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A ritual journey - 93%

MacMoney, September 21st, 2010

Always have Coroner been a bit adventurous and Grin finds the band moving beyond the trappings of thrash to the oft-travelled, but rarely mastered, post-thrash road. When writing the album, Vetterli has clearly taken a step back, looked at his old albums and thought: "These are good, but the next one, it should be clearly different." And it is, quite vastly. You can hear that is it the same band that made Mental Vortex, but without that album inbetween, there is no line to be drawn from the earlier albums to Grin. The material found on the 1993 album is just that distinctly different from the technical thrash that they purveyed before. Gone are the intricate, technical thrash riffs and fast changes in tempo and time signature. Vetterli has decided to go with a much more streamlined approach.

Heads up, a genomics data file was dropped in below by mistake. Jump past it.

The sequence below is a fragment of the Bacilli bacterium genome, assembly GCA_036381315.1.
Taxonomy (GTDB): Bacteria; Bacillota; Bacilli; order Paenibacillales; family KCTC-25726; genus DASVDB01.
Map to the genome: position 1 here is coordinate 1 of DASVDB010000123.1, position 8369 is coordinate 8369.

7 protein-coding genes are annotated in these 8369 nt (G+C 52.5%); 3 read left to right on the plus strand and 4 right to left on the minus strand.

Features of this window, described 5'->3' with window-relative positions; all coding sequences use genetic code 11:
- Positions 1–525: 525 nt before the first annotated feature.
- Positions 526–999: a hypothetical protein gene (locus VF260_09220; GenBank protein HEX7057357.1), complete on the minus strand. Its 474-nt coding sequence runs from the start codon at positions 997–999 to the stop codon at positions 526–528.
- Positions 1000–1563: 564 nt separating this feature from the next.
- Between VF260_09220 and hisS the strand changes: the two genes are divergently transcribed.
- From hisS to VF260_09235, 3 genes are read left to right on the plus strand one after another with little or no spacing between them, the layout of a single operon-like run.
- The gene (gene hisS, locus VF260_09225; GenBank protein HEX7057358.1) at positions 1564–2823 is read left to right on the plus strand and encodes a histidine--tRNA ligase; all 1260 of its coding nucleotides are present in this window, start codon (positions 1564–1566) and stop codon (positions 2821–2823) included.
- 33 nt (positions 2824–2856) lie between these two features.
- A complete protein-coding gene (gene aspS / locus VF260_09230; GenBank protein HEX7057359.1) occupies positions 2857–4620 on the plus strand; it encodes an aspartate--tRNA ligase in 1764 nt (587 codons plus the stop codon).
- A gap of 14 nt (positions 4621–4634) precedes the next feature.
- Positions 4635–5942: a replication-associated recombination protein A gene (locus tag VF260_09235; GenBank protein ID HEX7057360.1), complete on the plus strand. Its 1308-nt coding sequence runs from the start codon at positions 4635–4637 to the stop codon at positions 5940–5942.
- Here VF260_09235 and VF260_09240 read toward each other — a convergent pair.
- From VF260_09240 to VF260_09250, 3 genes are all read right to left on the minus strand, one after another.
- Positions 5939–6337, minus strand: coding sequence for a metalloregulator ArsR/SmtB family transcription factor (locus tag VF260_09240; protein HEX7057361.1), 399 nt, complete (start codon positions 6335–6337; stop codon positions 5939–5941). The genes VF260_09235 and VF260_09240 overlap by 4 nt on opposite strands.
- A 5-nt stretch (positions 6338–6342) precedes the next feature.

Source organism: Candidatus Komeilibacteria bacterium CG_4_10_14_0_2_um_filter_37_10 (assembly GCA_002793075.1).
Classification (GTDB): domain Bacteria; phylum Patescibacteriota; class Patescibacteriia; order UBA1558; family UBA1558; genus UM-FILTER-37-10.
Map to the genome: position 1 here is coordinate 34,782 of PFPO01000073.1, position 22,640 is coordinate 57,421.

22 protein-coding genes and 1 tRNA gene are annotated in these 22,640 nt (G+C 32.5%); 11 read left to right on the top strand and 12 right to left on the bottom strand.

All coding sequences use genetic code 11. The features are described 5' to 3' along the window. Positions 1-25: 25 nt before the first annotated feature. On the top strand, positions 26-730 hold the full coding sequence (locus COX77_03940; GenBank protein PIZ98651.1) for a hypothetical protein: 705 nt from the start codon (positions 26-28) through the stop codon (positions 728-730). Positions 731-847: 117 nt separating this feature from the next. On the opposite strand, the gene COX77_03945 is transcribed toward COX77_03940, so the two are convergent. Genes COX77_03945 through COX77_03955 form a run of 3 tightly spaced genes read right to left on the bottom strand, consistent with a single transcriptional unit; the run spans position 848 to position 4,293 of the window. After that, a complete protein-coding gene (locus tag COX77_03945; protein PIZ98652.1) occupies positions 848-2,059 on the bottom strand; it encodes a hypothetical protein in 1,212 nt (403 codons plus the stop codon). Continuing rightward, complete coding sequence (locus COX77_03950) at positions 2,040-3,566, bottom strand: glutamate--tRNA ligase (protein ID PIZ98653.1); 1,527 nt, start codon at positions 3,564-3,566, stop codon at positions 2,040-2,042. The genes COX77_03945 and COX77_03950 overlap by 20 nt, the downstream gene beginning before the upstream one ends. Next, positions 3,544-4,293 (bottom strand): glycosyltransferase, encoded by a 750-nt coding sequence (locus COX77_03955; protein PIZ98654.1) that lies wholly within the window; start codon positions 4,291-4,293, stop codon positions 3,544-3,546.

Droning notes emitting from the mouth of a didgeridoo start off the album and are soon joined by tribal percussions. Together these two weave a ritualistic atmosphere, the beginning of a journey on a path to Dreamtime. This sets the tone of the album; it is a journey through the unknown, to the unknown. The traveler is beset by the conjurings of his imagination, the atmosphere of impending dread is omni-present, but it never comes to realization, which just makes it that much more tense. There's no real climax for it all, the dread just builds up and up, but since it is all in the imagination it is never released in the form of an actual materialization of these imagined, unknown horrors. It just slowly fades away at the end of every song, leaving the listener with a distinct sense of unease. This is all achieved with surprisingly little. The verse of "The Lethargic Path" is a good example; one-note riff with a simple one-two drumbeat in the background and the finishing piece; Broder's gruff, monotonic, even robotic vocal delivery. This is how the album works with very simple backgrounds and with either Broder's vocals, a melodic riff or Vetterli's solo in the foreground. Sometimes the first two show up at the same time, but it is comparatively rare.